cost revenue and profit maximization
Skip this Video
Download Presentation
Cost, Revenue, and Profit Maximization

Loading in 2 Seconds...

play fullscreen
1 / 17

Cost, Revenue, and Profit Maximization - PowerPoint PPT Presentation

  • Uploaded on

Cost, Revenue, and Profit Maximization. Chapter 5, Lesson Five. The Purpose of a Business. What is the purpose of a business? If you are a business owner, what do want? Hopefully you said to make the most money possible. How do we make money?

I am the owner, or an agent authorized to act on behalf of the owner, of the copyrighted work described.
Download Presentation

PowerPoint Slideshow about 'Cost, Revenue, and Profit Maximization' - tilden

An Image/Link below is provided (as is) to download presentation

Download Policy: Content on the Website is provided to you AS IS for your information and personal use and may not be sold / licensed / shared on other websites without getting consent from its author.While downloading, if for some reason you are not able to download a presentation, the publisher may have deleted the file from their server.

- - - - - - - - - - - - - - - - - - - - - - - - - - E N D - - - - - - - - - - - - - - - - - - - - - - - - - -
Presentation Transcript
the purpose of a business
The Purpose of a Business
  • What is the purpose of a business?
  • If you are a business owner, what do want?
  • Hopefully you said to make the most money possible.
  • How do we make money?
  • We earn more than we spend. There are a few terms that economists use to explain this very simple idea.
  • A business must analyze costs before making decisions.
  • To simplify decision making, cost is divided into several different categories.
  • Fixed cost—cost of business incurs even if the plant is idle and output is zero
    • -In other words, how much it costs you to have the company even if you aren’t producing anything
    • Examples: salaries (not hourly pay), rent, property taxes, car notes
    • Usually associated with machines, equipment, buildings, etc.
  • Variable costs—costs that change when the business rate of operation or output changes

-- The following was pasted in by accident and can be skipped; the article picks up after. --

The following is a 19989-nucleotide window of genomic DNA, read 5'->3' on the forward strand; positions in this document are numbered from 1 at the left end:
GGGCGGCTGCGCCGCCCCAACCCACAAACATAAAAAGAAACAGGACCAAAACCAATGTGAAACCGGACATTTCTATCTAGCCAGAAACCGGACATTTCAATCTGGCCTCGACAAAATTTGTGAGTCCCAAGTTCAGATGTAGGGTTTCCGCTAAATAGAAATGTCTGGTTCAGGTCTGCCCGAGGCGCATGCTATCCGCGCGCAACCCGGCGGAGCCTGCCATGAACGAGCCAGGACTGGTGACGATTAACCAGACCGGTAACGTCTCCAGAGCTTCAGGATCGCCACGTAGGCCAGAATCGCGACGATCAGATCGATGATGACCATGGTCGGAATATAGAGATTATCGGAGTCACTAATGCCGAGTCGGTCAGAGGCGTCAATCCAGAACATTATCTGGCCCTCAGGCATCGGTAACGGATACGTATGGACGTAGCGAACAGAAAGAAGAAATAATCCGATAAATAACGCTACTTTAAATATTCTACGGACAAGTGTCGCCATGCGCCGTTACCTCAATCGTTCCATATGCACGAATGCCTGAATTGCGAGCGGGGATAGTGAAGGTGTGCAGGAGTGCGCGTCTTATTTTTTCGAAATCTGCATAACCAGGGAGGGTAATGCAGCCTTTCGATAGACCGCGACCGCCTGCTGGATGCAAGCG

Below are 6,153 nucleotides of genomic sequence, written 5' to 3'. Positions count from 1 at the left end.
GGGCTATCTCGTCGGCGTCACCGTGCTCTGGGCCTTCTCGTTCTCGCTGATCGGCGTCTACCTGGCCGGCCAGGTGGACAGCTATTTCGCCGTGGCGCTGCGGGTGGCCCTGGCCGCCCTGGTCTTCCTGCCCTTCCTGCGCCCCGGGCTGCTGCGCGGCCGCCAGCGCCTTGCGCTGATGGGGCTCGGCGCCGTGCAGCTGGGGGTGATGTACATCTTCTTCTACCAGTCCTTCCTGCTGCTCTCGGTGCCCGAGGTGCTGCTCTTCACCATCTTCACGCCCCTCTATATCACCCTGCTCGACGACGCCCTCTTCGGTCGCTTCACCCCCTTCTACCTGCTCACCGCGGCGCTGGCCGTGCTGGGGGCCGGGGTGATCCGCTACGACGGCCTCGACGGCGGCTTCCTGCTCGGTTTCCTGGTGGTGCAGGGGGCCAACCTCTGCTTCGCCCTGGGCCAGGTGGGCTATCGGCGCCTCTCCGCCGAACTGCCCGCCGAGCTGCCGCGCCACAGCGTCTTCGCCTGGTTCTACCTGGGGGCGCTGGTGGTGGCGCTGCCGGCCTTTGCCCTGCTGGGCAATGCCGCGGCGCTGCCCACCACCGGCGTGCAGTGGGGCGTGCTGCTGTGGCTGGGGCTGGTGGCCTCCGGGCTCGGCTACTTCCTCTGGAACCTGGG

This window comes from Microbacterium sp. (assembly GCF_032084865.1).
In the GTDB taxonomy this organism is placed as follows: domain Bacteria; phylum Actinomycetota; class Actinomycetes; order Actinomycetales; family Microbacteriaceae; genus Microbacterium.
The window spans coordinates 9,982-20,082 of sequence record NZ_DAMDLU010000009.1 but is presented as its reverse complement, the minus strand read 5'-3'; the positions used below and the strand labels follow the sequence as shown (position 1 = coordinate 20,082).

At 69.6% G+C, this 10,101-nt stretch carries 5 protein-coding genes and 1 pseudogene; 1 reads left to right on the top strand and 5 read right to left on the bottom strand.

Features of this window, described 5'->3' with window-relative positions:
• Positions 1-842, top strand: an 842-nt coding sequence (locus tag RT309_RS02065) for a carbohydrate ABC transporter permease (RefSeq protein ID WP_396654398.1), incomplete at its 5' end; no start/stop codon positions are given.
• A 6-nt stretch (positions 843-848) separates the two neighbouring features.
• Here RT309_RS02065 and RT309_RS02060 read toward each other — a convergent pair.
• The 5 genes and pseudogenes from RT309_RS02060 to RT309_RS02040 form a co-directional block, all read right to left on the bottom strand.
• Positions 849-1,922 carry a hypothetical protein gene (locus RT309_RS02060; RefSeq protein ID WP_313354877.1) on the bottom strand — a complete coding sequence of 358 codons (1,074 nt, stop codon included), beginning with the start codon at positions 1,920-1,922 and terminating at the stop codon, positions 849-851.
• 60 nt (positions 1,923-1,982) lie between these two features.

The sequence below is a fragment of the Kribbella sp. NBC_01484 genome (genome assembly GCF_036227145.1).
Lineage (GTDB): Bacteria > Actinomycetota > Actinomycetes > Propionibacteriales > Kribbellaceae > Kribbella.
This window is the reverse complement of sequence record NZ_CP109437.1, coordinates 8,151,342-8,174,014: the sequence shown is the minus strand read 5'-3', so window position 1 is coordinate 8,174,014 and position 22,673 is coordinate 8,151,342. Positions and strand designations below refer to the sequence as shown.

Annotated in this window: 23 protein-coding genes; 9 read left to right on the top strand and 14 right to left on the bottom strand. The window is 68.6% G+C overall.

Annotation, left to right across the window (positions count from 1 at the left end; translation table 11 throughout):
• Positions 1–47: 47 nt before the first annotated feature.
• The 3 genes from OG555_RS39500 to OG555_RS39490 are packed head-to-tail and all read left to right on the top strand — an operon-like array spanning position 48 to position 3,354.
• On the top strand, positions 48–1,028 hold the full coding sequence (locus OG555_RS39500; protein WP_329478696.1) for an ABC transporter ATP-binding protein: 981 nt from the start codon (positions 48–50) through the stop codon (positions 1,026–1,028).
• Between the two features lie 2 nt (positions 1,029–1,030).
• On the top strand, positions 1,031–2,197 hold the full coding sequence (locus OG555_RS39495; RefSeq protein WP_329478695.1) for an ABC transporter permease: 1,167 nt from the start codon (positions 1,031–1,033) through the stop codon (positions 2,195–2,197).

• Costs that change according to how much you produce
    • Examples: wages (per hour), electricity bill, freight/shipping charges
    • Usually associated with labor and raw materials
  • Total cost (or overhead)—the sum of the variable and fixed costs
  • Marginal Costs—extra cost incurred when a business produces one additional unit of product.
  • MC = difference in total costs / marg. Prod.
    • Fixed costs do not change—marginal cost is the per unit increase in variable costs that stems from using additional factors of production.
revenue makin money
Revenue (Makin’ Money)
  • We want to make more than we spend. We’ve already looked at what we spend (costs), now we need to look at the amount of money we pull in (revenues).
  • Total Revenue—total amount of money that comes into the business

# of units sold multiplied by average price per unit

Or quantity sold multiplied by price per unit

  • Marginal revenue—extra revenue associated with the production and sale of one additional unit of output

MR = difference in total revenue / marg. Prod.

marginal analysis
Marginal Analysis
  • Economists use marginal analysis, a type of cost-benefit decision making that compares the extra benefits to the extra costs of an action.
  • This analysis will show us when we are losing money, when we are making money, and when we are breaking even.
  • Break-even point—total output or total product the business needs to sell in order to cover its total costs.
marginal analysis1
Marginal Analysis
  • A business wants to do more than just cover its costs and break even.
  • It wants to make money! That’s the goal of a business.
  • We want to minimize our costs and maximize our revenues to find the point that will make use the most amount of money
  • Profit—your revenue minus your costs (how much is left over after you pay your bills)
  • Total profit—Total revenue minus total costs
  • The total profit is maximized where marginal costs equal marginal revenue. This is were business should operate to make the most possible money.
  • This is where they are not missing any would be profits and they are not losing any money.